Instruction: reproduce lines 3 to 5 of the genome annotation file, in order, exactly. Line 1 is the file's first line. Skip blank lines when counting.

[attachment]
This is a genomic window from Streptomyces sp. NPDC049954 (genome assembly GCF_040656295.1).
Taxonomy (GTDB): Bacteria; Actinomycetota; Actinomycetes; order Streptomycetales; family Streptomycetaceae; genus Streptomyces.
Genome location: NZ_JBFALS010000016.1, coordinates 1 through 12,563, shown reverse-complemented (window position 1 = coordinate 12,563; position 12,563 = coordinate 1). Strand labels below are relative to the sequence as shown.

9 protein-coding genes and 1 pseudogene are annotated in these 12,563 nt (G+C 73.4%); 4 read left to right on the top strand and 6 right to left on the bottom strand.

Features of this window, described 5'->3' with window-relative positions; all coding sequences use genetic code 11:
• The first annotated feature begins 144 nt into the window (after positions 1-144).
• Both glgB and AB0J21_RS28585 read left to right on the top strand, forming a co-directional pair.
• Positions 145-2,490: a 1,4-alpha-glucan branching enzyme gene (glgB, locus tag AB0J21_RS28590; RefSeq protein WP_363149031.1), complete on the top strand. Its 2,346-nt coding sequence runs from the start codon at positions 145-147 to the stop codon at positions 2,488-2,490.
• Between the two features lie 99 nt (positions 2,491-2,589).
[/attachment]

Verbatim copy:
Genome location: NZ_JBFALS010000016.1, coordinates 1 through 12,563, shown reverse-complemented (window position 1 = coordinate 12,563; position 12,563 = coordinate 1). Strand labels below are relative to the sequence as shown.

9 protein-coding genes and 1 pseudogene are annotated in these 12,563 nt (G+C 73.4%); 4 read left to right on the top strand and 6 right to left on the bottom strand.

Features of this window, described 5'->3' with window-relative positions; all coding sequences use genetic code 11: